Sacred Groves are relic forest patches traditionally protected by communities in reverence of a deity. Sacred Groves form important repositories of forest biodiversity and provide refuge to many plant and animal species of conservation significance. India has well over 13,000 documented Sacred Groves.

The significance of Sacred Groves in the ecological and social fabric of India is considerable. These forest patches protected for deities provide vital ecosystem services to local people. They are the cultural landmarks and are epicentre of many festivals and celebrations. In the Northern Western Ghats the tradition of sacred groves is still prevalent and in some parts of Ratnagiri district every village has at least one sacred grove.

Recently with the advent of modernisation and urbanisation, the tradition of maintaining a forest in the name of deity is threatened. Eroding belief systems, loss of faith, encroachment due to agriculture, uncontrolled grazing and expansion of hamlets and villages, beautification of sacred groves with plantation of exotic species, artificial gardens, irrelevant temple renovation and modernisation at the cost of ancient trees, flora and fauna contributed greatly to deterioration of these relic forests.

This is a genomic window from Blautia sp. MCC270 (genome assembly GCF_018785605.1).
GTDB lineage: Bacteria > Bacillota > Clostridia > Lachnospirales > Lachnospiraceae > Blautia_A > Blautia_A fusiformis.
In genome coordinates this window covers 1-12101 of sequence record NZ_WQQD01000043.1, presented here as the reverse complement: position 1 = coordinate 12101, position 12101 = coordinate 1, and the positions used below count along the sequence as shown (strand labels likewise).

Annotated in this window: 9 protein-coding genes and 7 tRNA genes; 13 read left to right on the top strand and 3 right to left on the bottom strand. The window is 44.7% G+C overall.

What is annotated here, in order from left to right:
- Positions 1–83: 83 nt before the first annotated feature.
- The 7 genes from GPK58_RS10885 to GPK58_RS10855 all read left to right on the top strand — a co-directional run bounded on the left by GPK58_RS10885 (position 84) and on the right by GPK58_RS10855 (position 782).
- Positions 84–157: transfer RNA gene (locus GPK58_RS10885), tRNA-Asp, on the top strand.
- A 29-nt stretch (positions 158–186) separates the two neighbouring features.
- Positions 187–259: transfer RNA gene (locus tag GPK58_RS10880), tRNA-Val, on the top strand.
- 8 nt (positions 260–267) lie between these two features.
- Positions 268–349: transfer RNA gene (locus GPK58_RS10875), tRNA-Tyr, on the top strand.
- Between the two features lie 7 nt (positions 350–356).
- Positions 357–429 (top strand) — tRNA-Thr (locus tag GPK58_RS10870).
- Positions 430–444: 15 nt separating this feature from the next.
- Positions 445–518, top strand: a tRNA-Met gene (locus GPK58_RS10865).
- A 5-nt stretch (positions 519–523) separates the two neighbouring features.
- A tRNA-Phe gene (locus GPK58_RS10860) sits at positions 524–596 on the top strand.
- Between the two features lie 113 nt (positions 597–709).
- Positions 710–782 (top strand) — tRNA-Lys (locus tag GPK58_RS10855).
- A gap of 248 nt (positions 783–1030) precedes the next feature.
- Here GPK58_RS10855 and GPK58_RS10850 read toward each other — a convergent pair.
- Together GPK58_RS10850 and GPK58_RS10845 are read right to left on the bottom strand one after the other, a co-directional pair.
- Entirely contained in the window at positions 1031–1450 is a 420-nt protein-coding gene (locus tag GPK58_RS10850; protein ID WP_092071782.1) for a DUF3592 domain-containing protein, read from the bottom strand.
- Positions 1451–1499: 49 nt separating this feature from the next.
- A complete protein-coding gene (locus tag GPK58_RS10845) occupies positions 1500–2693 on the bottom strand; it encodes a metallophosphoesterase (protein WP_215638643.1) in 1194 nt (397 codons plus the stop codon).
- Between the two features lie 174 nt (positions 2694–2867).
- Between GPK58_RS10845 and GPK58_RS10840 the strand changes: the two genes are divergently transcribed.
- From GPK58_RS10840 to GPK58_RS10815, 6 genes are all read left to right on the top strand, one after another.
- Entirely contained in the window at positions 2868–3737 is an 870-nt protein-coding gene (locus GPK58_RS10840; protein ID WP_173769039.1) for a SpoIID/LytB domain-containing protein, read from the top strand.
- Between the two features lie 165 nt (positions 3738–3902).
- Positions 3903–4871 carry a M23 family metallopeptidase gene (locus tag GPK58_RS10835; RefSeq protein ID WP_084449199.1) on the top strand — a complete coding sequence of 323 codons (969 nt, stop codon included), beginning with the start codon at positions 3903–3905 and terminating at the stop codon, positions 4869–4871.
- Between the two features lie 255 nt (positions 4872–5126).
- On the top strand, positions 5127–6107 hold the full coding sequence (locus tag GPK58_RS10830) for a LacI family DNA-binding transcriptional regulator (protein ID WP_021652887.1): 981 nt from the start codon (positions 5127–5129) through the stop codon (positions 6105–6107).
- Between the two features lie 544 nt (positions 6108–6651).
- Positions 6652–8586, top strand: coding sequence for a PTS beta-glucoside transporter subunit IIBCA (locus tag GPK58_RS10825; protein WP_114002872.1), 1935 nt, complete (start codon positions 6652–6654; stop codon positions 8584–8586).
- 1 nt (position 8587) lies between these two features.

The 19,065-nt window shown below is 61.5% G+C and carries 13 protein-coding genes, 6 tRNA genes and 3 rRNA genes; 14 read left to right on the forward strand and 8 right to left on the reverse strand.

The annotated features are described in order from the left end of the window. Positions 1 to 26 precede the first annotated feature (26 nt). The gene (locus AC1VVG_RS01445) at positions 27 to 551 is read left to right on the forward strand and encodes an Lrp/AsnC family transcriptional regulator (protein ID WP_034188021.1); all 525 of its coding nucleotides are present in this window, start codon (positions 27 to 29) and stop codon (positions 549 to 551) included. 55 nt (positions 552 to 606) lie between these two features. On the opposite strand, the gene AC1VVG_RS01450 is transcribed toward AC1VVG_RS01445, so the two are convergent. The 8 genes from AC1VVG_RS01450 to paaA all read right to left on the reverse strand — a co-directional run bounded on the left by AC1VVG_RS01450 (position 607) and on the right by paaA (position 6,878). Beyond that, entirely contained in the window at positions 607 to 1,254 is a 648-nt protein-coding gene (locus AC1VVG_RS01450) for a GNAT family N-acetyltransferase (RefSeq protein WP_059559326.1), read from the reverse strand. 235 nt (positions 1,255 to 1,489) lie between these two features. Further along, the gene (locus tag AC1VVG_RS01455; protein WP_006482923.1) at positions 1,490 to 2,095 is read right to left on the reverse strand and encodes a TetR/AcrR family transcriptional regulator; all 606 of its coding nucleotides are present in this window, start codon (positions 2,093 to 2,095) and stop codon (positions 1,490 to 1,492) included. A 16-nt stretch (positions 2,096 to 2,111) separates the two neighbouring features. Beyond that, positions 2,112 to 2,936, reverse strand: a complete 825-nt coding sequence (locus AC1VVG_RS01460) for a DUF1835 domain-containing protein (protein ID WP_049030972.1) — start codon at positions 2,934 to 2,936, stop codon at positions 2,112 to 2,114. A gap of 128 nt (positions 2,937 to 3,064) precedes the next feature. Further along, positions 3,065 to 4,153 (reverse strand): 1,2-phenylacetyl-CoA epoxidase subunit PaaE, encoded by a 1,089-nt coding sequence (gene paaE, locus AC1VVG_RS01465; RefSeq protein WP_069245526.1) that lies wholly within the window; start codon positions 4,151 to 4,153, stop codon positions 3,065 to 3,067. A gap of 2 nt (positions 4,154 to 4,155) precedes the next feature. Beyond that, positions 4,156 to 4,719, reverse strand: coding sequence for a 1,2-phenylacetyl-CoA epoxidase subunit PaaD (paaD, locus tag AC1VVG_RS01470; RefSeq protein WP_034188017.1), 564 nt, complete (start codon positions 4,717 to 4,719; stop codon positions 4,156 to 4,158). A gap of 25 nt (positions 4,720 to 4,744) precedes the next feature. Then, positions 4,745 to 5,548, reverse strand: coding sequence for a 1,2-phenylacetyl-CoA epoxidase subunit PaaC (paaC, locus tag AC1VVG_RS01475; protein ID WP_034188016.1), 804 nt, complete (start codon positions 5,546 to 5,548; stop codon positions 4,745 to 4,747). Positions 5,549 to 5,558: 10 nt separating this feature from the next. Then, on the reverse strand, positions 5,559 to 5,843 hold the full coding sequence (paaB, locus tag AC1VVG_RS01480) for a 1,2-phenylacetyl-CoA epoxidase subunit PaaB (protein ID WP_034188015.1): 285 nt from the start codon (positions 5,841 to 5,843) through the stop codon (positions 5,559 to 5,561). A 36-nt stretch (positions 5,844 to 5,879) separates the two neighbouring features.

Since 1995, conservation of sacred groves and revival of the tradition has been the focus of AERF’s work. These sacred groves are scattered in the Northern Western Ghats landscape and was an important starting point to engage communities in the process of conservation.

A core component of this programme is to manage and restore degraded sacred groves with the active and voluntary participation of local communities. AERF has used many micro strategies to protect and manage the sacred groves. These include designing and developing various community based programmes to revive community interest in conservation and giving knowledge and training regarding the ecology of these groves.

Since last 4 years, AERF has been working with communities and created a model for ensuring conservation of giant trees like Terminalia bellirica from sacred groves using the FairWild certification . This approach has provided higher price to the fruits, premium for protection of sacred grove to village and further engagement of international herb company into conservation of forests in the area.

AERF Director Dr. Archana Godbole received Whitley associate Award in 2007 for long term work of mainstreaming sacred groves conservation . Through this first programme , a process of revival and restoration of sacred groves is being done in more than 100 villages from North Western Ghats.